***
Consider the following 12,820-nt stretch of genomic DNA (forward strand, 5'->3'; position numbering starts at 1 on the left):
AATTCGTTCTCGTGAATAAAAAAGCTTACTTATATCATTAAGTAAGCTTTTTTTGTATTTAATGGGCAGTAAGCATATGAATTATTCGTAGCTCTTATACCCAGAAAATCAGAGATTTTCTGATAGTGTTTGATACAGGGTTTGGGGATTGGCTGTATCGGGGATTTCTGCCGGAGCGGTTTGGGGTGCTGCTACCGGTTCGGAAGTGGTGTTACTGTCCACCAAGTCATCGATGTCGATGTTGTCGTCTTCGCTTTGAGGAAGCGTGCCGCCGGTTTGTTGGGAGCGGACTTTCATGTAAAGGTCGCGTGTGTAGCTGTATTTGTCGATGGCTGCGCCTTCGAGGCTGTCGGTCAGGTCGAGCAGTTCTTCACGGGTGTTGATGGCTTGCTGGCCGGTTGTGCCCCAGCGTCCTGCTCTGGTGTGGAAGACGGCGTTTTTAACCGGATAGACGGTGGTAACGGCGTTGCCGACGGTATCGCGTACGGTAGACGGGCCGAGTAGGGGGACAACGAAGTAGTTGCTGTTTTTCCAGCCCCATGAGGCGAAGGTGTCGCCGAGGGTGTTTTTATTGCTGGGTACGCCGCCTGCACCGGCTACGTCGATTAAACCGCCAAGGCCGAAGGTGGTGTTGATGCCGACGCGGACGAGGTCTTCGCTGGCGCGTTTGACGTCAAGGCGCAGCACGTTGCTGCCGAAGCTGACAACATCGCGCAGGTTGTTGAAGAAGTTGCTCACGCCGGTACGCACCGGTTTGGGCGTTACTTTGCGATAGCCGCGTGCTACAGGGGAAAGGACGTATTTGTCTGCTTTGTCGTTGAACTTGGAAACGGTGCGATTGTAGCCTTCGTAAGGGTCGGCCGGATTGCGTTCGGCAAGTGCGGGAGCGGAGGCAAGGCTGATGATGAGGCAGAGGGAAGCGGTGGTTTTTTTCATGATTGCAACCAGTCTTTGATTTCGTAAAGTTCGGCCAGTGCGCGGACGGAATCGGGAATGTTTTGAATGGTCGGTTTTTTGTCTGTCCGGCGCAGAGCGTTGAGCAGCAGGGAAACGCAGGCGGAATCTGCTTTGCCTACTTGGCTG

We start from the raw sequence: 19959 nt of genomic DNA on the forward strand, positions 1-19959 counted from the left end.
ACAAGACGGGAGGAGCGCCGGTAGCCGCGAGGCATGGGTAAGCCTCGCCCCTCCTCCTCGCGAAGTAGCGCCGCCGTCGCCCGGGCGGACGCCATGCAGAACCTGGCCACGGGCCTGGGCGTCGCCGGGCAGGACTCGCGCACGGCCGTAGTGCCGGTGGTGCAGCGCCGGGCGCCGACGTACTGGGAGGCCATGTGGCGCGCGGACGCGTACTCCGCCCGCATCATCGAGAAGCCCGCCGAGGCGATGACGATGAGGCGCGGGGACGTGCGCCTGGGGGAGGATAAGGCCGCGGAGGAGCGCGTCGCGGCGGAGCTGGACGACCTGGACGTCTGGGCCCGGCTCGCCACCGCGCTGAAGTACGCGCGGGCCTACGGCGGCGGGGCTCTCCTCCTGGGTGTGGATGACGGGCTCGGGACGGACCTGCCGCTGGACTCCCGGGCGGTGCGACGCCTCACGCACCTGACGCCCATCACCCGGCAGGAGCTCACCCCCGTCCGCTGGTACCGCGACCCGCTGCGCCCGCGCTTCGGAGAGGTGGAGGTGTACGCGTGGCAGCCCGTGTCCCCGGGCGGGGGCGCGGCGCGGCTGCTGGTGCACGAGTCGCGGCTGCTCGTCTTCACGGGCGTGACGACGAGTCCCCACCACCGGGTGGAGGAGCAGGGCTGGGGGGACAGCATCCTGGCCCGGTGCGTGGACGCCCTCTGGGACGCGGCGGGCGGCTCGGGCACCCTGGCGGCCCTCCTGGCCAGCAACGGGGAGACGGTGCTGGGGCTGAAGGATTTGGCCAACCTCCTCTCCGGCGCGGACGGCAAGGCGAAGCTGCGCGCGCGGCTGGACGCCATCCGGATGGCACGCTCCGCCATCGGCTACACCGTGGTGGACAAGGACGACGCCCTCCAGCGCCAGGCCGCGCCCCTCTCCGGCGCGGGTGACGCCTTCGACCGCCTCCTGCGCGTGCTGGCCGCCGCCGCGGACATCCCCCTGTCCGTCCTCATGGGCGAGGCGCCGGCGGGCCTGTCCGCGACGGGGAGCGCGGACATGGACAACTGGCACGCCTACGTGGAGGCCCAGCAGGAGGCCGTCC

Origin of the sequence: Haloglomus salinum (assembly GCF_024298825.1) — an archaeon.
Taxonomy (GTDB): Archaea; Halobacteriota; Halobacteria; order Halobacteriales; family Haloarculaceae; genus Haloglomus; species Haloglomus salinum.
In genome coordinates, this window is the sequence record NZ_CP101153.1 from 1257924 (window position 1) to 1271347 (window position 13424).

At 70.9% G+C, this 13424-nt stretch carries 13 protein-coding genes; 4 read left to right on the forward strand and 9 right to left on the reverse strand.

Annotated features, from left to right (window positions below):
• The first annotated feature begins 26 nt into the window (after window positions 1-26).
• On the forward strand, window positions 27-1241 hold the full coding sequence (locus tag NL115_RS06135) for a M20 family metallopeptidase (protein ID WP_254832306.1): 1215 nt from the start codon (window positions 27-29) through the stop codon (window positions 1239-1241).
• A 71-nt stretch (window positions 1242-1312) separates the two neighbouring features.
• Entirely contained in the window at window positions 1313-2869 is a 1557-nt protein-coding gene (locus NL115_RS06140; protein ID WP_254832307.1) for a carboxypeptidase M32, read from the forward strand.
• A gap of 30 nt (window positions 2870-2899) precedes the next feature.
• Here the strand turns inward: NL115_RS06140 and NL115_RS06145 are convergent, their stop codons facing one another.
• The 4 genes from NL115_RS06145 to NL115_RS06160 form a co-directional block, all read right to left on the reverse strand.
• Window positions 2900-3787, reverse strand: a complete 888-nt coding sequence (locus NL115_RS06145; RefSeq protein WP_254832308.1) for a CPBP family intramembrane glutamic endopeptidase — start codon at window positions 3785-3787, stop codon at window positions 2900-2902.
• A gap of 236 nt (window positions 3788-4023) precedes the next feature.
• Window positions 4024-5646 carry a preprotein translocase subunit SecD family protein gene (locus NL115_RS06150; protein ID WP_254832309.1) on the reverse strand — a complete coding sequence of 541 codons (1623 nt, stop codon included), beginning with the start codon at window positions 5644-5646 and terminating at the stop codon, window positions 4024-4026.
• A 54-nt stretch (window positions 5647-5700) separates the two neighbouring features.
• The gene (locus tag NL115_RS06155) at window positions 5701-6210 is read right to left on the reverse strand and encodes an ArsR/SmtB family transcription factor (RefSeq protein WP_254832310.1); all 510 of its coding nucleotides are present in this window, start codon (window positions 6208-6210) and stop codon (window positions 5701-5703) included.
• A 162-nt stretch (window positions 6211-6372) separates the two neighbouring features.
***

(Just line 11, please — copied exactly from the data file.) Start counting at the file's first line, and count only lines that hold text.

• On the forward strand, window positions 27-1241 hold the full coding sequence (locus tag NL115_RS06135) for a M20 family metallopeptidase (protein ID WP_254832306.1): 1215 nt from the start codon (window positions 27-29) through the stop codon (window positions 1239-1241).